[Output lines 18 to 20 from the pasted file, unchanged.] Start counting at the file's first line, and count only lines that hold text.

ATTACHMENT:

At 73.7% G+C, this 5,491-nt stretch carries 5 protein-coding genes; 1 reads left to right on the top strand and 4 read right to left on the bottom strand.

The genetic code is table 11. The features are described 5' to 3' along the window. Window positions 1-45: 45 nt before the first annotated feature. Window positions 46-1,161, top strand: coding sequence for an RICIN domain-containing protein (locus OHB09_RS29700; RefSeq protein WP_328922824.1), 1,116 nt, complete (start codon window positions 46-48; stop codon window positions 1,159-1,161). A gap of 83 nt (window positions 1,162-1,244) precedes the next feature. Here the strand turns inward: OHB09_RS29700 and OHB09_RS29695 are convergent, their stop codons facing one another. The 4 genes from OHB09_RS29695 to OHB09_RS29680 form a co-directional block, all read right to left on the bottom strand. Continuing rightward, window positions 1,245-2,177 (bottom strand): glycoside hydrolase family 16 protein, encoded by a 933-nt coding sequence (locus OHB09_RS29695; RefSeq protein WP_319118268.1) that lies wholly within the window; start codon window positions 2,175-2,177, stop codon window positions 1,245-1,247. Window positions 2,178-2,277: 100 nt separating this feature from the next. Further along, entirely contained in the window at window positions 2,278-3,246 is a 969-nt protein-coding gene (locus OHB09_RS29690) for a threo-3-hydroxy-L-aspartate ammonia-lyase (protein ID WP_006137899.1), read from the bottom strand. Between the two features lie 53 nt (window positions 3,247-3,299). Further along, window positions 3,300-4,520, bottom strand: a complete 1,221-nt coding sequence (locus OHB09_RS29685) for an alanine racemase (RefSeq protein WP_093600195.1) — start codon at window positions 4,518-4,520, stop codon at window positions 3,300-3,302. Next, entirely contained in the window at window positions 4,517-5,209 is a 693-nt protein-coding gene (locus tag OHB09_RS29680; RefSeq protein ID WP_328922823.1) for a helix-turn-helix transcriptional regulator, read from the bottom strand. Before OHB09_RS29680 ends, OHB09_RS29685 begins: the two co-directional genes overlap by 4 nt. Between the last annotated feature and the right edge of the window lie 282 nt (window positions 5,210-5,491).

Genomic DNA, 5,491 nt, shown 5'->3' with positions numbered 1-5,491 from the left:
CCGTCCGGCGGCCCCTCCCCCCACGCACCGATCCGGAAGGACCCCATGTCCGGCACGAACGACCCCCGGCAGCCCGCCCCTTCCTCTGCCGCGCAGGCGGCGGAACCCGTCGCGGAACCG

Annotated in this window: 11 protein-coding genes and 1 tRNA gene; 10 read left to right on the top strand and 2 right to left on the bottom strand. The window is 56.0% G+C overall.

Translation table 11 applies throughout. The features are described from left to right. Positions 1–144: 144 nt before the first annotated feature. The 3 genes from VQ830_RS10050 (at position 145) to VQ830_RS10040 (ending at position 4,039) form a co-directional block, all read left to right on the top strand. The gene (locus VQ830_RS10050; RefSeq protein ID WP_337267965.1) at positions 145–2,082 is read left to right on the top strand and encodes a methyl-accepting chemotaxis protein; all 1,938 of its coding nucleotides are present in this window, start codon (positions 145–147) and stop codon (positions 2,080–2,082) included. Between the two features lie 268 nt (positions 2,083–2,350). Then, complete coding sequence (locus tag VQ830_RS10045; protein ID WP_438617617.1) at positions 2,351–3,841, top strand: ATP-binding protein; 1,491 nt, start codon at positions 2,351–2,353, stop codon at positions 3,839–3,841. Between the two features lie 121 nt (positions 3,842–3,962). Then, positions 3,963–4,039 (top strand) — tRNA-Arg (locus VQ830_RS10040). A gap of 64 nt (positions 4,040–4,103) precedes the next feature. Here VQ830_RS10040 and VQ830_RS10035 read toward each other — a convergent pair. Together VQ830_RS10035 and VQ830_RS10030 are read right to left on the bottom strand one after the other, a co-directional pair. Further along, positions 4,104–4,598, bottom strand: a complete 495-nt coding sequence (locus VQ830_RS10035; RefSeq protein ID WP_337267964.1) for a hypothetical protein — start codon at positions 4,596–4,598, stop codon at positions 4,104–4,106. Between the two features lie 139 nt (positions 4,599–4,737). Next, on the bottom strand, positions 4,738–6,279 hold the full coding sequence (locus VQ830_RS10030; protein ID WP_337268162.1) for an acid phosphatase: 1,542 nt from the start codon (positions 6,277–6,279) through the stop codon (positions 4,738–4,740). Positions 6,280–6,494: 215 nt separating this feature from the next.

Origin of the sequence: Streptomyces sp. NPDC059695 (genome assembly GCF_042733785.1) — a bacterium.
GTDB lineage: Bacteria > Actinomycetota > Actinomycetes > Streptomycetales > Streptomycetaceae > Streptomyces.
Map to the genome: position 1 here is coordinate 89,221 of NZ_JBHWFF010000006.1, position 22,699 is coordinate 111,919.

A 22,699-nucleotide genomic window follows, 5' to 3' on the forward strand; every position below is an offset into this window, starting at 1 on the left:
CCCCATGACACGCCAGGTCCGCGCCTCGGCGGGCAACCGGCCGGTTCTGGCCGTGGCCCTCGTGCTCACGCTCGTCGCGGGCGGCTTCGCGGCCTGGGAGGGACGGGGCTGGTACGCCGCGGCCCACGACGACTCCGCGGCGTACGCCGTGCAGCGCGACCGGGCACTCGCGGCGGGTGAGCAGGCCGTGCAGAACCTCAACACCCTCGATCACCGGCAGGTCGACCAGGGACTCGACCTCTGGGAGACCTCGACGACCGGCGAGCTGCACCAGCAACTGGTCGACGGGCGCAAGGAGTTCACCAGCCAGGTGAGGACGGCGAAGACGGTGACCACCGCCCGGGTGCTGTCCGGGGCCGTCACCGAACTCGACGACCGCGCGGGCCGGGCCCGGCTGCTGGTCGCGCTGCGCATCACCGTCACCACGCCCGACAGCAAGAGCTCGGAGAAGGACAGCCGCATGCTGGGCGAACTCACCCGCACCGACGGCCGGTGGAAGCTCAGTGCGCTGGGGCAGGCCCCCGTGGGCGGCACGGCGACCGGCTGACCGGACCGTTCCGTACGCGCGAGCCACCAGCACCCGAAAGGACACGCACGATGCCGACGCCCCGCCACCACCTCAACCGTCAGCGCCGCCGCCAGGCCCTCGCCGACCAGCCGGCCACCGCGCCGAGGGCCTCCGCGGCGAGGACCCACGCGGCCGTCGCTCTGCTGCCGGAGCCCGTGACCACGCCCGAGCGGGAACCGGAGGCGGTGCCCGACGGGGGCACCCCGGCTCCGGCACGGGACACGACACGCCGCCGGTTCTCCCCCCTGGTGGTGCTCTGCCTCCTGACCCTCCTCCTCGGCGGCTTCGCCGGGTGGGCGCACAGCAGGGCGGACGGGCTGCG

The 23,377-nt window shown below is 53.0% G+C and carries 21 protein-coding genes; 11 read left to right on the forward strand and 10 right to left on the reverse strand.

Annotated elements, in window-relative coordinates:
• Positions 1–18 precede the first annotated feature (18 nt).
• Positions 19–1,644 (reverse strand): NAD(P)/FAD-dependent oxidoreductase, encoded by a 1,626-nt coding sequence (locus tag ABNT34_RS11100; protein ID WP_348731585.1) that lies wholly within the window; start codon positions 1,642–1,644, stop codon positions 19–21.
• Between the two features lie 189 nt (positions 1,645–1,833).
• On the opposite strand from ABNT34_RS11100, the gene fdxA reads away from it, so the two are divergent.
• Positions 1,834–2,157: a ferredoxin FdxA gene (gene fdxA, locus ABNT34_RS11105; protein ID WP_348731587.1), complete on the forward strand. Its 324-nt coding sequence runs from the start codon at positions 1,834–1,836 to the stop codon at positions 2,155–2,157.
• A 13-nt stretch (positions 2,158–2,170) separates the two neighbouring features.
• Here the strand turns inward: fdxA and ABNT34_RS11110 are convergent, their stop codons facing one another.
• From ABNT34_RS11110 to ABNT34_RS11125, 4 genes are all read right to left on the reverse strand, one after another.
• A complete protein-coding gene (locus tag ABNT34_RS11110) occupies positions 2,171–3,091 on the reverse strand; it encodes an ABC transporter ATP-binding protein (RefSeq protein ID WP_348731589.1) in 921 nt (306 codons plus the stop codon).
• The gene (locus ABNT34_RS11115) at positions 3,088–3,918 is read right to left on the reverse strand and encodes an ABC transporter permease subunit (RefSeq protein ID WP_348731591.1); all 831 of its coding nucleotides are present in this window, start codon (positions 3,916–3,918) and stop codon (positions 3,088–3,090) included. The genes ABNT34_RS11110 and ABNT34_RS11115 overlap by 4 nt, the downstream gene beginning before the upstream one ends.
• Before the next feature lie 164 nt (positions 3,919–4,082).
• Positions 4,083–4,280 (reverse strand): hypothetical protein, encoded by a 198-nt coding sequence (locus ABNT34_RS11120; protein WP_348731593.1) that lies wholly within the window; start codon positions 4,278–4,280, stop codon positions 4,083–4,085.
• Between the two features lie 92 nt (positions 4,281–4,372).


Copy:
• Positions 1,834–2,157: a ferredoxin FdxA gene (gene fdxA, locus ABNT34_RS11105; protein ID WP_348731587.1), complete on the forward strand. Its 324-nt coding sequence runs from the start codon at positions 1,834–1,836 to the stop codon at positions 2,155–2,157.
• A 13-nt stretch (positions 2,158–2,170) separates the two neighbouring features.
• Here the strand turns inward: fdxA and ABNT34_RS11110 are convergent, their stop codons facing one another.